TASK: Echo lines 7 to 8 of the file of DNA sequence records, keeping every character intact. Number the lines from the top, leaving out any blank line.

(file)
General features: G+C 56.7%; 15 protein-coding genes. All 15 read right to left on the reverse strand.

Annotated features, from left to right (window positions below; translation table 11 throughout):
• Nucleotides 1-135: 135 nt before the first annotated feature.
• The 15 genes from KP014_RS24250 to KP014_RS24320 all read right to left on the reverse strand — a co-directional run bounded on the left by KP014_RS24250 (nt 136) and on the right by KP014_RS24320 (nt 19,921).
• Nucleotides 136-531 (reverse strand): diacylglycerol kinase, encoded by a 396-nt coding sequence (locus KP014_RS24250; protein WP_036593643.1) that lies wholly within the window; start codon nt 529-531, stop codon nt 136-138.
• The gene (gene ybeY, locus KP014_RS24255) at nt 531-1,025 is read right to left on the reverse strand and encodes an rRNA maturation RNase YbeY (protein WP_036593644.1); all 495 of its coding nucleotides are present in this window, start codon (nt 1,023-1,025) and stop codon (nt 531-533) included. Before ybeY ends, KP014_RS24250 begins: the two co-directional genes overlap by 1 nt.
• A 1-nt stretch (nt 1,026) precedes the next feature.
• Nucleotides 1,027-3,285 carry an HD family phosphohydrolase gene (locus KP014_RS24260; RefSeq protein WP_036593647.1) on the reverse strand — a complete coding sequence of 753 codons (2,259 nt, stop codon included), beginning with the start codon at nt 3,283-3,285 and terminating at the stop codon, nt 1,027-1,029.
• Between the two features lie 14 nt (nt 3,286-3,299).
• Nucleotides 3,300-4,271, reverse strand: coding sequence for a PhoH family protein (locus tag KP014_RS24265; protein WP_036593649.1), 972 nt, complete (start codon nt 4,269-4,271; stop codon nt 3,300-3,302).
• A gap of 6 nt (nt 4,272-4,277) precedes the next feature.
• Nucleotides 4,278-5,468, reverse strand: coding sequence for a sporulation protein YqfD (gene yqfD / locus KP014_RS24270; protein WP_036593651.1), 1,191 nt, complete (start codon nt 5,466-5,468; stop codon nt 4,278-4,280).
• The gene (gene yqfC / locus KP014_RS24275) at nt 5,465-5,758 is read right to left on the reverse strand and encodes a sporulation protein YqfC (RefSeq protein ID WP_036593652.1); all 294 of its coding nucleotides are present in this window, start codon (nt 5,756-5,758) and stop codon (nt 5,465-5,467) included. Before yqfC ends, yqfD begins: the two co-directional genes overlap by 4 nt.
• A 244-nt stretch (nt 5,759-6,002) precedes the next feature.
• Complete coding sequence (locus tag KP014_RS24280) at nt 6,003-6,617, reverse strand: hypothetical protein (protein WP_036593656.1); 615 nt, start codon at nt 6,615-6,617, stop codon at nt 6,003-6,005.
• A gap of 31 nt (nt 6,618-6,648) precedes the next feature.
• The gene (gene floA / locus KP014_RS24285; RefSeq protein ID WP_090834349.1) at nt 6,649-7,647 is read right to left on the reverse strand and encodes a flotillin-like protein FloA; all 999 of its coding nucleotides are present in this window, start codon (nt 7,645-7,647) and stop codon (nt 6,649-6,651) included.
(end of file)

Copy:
• A 1-nt stretch (nt 1,026) precedes the next feature.
• Nucleotides 1,027-3,285 carry an HD family phosphohydrolase gene (locus KP014_RS24260; RefSeq protein WP_036593647.1) on the reverse strand — a complete coding sequence of 753 codons (2,259 nt, stop codon included), beginning with the start codon at nt 3,283-3,285 and terminating at the stop codon, nt 1,027-1,029.